Miracle on Probability Street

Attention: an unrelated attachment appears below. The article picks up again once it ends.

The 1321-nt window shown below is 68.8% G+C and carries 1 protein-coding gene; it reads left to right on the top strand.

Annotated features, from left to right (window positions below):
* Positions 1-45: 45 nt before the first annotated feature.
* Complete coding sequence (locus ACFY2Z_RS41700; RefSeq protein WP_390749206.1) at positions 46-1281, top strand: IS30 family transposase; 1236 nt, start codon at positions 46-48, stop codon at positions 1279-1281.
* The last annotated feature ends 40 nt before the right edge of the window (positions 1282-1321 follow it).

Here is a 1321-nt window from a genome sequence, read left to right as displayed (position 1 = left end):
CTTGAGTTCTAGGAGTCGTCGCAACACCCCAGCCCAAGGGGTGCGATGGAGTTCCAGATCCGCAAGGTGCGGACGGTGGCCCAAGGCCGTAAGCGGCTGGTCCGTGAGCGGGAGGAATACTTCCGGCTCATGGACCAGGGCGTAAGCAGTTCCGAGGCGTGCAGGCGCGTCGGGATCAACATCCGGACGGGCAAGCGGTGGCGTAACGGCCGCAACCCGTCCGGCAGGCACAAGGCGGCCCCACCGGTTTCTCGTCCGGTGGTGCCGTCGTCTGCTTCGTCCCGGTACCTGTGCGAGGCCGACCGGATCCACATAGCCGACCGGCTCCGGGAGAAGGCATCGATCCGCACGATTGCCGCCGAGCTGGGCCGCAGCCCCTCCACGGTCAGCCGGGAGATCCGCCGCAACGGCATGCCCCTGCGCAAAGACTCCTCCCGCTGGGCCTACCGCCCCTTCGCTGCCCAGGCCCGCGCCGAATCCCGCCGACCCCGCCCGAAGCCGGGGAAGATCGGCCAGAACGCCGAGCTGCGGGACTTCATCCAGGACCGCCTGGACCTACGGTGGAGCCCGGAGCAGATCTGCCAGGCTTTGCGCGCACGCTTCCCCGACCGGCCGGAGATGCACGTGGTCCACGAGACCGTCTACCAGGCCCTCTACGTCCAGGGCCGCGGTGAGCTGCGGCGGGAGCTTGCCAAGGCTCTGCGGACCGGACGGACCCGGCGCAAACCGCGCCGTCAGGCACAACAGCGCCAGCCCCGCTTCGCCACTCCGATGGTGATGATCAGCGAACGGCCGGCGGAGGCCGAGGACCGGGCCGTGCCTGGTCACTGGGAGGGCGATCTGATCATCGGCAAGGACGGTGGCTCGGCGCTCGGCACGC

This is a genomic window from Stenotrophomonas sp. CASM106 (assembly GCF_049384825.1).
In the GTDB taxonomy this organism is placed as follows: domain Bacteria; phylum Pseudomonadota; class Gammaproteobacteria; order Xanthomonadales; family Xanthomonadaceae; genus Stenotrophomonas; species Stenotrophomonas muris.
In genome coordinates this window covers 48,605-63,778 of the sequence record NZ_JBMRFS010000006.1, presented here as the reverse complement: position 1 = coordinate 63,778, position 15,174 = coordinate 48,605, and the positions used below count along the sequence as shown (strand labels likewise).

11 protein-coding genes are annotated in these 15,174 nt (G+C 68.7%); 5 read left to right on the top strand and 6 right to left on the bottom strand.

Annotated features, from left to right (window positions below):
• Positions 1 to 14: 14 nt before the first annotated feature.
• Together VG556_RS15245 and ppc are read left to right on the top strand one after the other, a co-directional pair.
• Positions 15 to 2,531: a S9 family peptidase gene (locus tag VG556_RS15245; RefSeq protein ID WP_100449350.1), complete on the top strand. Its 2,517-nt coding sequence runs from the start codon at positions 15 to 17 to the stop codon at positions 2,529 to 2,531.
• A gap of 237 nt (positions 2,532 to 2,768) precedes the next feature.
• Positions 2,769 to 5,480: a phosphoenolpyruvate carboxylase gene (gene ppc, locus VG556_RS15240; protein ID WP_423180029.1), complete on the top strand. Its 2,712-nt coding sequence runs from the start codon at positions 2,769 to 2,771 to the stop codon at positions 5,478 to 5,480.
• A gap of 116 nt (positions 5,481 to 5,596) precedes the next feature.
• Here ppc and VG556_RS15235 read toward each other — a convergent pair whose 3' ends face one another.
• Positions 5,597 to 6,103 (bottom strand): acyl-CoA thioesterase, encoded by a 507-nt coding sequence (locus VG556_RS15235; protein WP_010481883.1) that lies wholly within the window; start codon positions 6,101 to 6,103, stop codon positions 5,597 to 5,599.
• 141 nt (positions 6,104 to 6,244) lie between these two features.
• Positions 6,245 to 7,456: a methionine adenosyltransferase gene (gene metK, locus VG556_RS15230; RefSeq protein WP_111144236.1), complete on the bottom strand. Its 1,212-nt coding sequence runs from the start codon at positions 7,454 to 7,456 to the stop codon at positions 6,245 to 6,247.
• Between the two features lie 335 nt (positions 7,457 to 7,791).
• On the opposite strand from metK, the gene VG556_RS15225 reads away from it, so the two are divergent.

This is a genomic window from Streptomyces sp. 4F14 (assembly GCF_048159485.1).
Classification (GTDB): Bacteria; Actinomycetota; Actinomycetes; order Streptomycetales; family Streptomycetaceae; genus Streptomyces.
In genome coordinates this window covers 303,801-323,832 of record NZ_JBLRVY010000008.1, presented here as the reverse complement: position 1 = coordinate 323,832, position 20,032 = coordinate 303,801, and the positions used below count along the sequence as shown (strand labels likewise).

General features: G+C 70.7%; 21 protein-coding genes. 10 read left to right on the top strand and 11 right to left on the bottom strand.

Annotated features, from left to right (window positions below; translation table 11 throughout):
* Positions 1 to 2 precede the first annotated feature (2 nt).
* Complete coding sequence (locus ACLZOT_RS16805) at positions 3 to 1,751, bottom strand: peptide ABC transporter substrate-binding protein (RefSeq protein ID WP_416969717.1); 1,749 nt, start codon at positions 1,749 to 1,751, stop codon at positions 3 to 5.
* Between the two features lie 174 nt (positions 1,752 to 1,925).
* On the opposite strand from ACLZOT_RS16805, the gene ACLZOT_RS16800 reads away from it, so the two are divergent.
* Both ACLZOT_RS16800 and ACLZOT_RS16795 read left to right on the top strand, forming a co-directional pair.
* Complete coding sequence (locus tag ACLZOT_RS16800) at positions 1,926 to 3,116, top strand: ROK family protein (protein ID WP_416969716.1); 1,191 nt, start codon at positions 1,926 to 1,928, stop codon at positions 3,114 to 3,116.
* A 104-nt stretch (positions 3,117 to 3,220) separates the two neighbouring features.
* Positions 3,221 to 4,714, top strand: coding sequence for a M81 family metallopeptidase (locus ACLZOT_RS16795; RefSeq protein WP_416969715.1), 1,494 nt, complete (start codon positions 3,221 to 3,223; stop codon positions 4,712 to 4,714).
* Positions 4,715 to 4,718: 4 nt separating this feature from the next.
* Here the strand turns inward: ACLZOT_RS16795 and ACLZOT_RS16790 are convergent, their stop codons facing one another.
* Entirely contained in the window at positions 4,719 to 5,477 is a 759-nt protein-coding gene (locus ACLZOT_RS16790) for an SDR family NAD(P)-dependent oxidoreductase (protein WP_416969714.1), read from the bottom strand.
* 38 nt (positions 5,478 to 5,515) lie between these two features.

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<ul><li><p>32 S C I E N T I F I C A M E R I C A N A U G U S T 2 0 0 4</p><p>BR</p><p>AD H</p><p>INE</p><p>S</p><p>Skeptic</p><p>Because I am often introduced as a professional skeptic, peo-ple feel compelled to challenge me with stories about highly im-probable events. The implication is that if I cannot offer a satis-factory natural explanation for that particular event, the gen-eral principle of supernaturalism is preserved. A common storyis the one about having a dream or thought about the death ofa friend or relative and then receiving a phone call five minuteslater about the unexpected death of that very person.</p><p>I cannot always explain such specific incidents, but a princi-ple of probability called the Law of Large Numbers shows thatan event with a low probability of occur-rence in a small number of trials has a highprobability of occurrence in a large numberof trials. Events with million-to-one oddshappen 295 times a day in America.</p><p>In their delightful book Debunked!(Johns Hopkins University Press, 2004), CERN physicistGeorges Charpak and University of Nice physicist Henri Brochshow how the application of probability theory to such eventsis enlightening. In the case of death premonitions, suppose thatyou know of 10 people a year who die and that you think abouteach of those people once a year. One year contains 105,120 five-minute intervals during which you might think about each of the10 people, a probability of one out of 10,512certainly an im-probable event. Yet there are 295 million Americans. Assume,for the sake of our calculation, that they think like you. Thatmakes 110,512 295,000,000 = 28,063 people a year, or 77 peo-ple a day for whom this improbable premonition becomes prob-able. With the well-known cognitive phenomenon of confirma-tion bias firmly in force (where we notice the hits and ignore themisses in support of our favorite beliefs), if just a couple of thesepeople recount their miraculous tales in a public forum (next onOprah!), the paranormal seems vindicated. In fact, they aremerely demonstrating the laws of probability writ large.</p><p>Another form of this principle was suggested by physicistFreeman Dyson of the Institute for Advanced Study in Princeton,N.J. In a review of Debunked! (New York Review of Books,March 25), he invoked Littlewoods Law of Miracles (JohnLittlewood was a University of Cambridge mathematician): In</p><p>the course of any normal persons life, miracles happen at a rateof roughly one per month. Dyson explains that during the timethat we are awake and actively engaged in living our lives, rough-ly for eight hours each day, we see and hear things happening ata rate of about one per second. So the total number of events thathappen to us is about thirty thousand per day, or about a millionper month. With few exceptions, these events are not miracles be-cause they are insignificant. The chance of a miracle is about oneper million events. Therefore we should expect about one miracleto happen, on the average, every month.</p><p>Despite this cogent explanation, Dy-son concludes with a tenable hypothe-sis that paranormal phenomena may re-ally exist, because, he says, I am not areductionist. Further, Dyson attests, thatparanormal phenomena are real but lie</p><p>outside the limits of science is supported by a great mass of ev-idence. That evidence is entirely anecdotal, he admits. But be-cause his grandmother was a faith healer and his cousin was aformer editor of the Journal for Psychical Research and becauseanecdotes gathered by the Society for Psychical Research and oth-er organizations suggest that under certain conditions (for ex-ample, stress) some people sometimes exhibit paranormal pow-ers (unless experimental controls are employed, at which pointthe powers disappear), Dyson finds it plausible that a worldof mental phenomena should exist, too fluid and evanescentto be grasped with the cumbersome tools of science.</p><p>Freeman Dyson is one of the great minds of our time, and Iadmire him immensely. But even genius of this magnitude can-not override the cognitive biases that favor anecdotal thinking.The only way to find out if anecdotes represent real phenome-na is controlled tests. Either people can read other peoplesminds (or ESP cards), or they cant. Science has unequivocallydemonstrated that they cantQED. And being a holist insteadof a reductionist, being related to psychics, or reading aboutweird things that befall people does not change this fact.</p><p>Michael Shermer is publisher of Skeptic (www.skeptic.com)and author of The Science of Good and Evil.</p><p>Miracle on Probability StreetThe Law of Large Numbers guarantees that one-in-a-million miracles happen 295 times a day in America By MICHAEL SHERMER</p><p>In the course of anynormal persons life,</p><p>miracles happen roughlyonce a month.</p><p>COPYRIGHT 2004 SCIENTIFIC AMERICAN, INC.</p></li></ul>

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